Thursday, January 6, 2011

Time to give up the ghost, Kilbuck

Originally tonight, I was going to write about Detroit shrinking their city footprint, but I read something in the Post-Gazette tonight that I needed to comment on first.

Last year, I wrote about my pie-in-the-sky idea to consolidate Allegheny County's 130 muncipalities into 20-some municipalities. One of the best examples of a municipality to consolidate has always been Kilbuck Township. I have long been fascinated with Kilbuck and hoped to see it be consolidated into one of its neighbors by now. A few years back, a guy named Russ Hardiman ran for the elected position of Supervisor with the express purpose of working to consolidate/dissolve Kilbuck Township. As one man on a committee of 3, that was going to be an uphill fight. Multiple times I was very close to sending Mr. Hardiman a letter of support for his efforts, but instead I chose to just observe quietly from a distance.

In today's P-G North section, there was an article detailing how Kilbuck and Avalon are sharing services to cut costs. And by "sharing", the article shows how Kilbuck is leeching off of Avalon and Ohio Township due to their financial hardships. Kilbuck, with a robust population of 710, disbanded their police force a few years back and contract those services with Ohio Township. Three years ago, Kilbuck chose not to replace their part-time secretary and started contracting those services with Avalon, using their full-time manager, Harry Dilmore.

Kilbuck is in dire financial straits due to a loan of $1.25M that was taken out to pave EVERY street in the Township a few years back. Kilbuck took the 12 year loan out thinking that the $108,000 loan repayment wouldn't be a problem once the Walmart development was up and running and pumping money into their coffers.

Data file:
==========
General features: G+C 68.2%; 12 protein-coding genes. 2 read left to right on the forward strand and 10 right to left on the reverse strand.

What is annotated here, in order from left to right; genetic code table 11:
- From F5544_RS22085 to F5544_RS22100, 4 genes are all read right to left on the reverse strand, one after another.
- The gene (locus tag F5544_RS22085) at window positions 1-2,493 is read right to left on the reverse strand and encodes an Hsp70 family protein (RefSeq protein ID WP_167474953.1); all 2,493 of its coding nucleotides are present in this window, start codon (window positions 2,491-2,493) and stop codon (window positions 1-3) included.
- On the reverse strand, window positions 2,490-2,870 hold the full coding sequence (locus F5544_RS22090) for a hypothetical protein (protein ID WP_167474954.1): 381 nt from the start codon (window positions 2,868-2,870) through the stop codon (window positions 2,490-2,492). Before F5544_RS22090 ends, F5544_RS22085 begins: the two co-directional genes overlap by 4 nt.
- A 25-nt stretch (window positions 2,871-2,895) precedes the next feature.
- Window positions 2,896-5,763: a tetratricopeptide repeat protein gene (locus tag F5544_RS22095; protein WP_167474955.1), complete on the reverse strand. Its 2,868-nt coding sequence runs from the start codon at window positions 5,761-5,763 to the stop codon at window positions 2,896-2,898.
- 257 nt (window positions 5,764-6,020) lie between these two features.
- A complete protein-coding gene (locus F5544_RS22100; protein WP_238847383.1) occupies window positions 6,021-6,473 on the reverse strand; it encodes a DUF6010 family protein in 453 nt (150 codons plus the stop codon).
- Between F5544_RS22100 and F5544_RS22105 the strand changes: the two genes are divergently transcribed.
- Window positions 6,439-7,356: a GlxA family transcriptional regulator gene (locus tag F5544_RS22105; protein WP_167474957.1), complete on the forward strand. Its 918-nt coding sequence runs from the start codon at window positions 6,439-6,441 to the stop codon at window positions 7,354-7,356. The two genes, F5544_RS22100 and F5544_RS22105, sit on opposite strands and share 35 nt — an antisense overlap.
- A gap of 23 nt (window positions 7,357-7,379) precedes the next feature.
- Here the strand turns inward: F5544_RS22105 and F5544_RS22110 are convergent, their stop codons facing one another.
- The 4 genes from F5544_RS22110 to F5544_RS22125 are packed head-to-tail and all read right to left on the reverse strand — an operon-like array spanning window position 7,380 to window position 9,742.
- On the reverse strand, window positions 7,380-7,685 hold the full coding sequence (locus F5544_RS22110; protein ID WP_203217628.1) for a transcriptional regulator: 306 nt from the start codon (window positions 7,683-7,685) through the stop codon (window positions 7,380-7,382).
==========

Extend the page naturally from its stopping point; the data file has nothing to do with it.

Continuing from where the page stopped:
Until that day during the initial site prep for Walmart when the entire site came sliding down on Route 65, blocking nearly the entire width of Ohio River Boulevard. I'm not going to get into the engineering ethics issues with this project, as the methods employed by the engineering companies to create shell companies to minimize liabilities is professionally repulsive to me. And that's just for starters.

The sad part is that Kilbuck allowed this Walmart development on a steep slope with poor soils because they were greedily chasing tax revenue development dollars. They saw Walmart as the means to solve their financial problems. If there was county-wide land development and planning (real planning, not the farce that exists right now with Allegheny County Economic Development), someone would have disallowed this money-grab of a development. Not every piece of green grass or woods needs to have development. You need to be smart about it.

So with no Walmart to whore off of, Kilbuck now has to repay $108,000 out of their $500,000 budget each year for the road paving loan. Brilliant. To raise cash, Kilbuck is now considering selling their municipal building and fire department building.

And did I mention that Avalon plows the snow on Kilbuck's roads? And that Kilbuck has no public works department?

To recap --
No police department
No manager
No snow plowing
No public works
May sell their buildings

What's the point of even being a community, Kilbuck? There are no municipal services that you provide your residents. Everything is shared or contracted. You have 710 people.

The last word in the article is from a retired tax collector and councilman of Avalon (read: old guy) who stresses that Avalon and Kilbuck are not merging. "With the shared services we already have, what do you gain by merging?"

I don't know...the municipal equivalent of pulling the plug on a brain-dead patient? At this point, it's just academic. Kilbuck should give up the ghost of being a named muncipality. Currently, they are a ghost. The Ghost of Western Pennsylvania's Outdated Past.


  1. Wow. You went all "angry young man" there, didn't you?

    So, does an evil ex-wife live in Killbuck or something? :)

    I must admit....I don't even know where it is.

  2. Exactly. If you don't know where it is at all, it's not worth anything. Kilbuck and at least 25 other municipalities need to close up shop and quit wasting taxpayer time and money.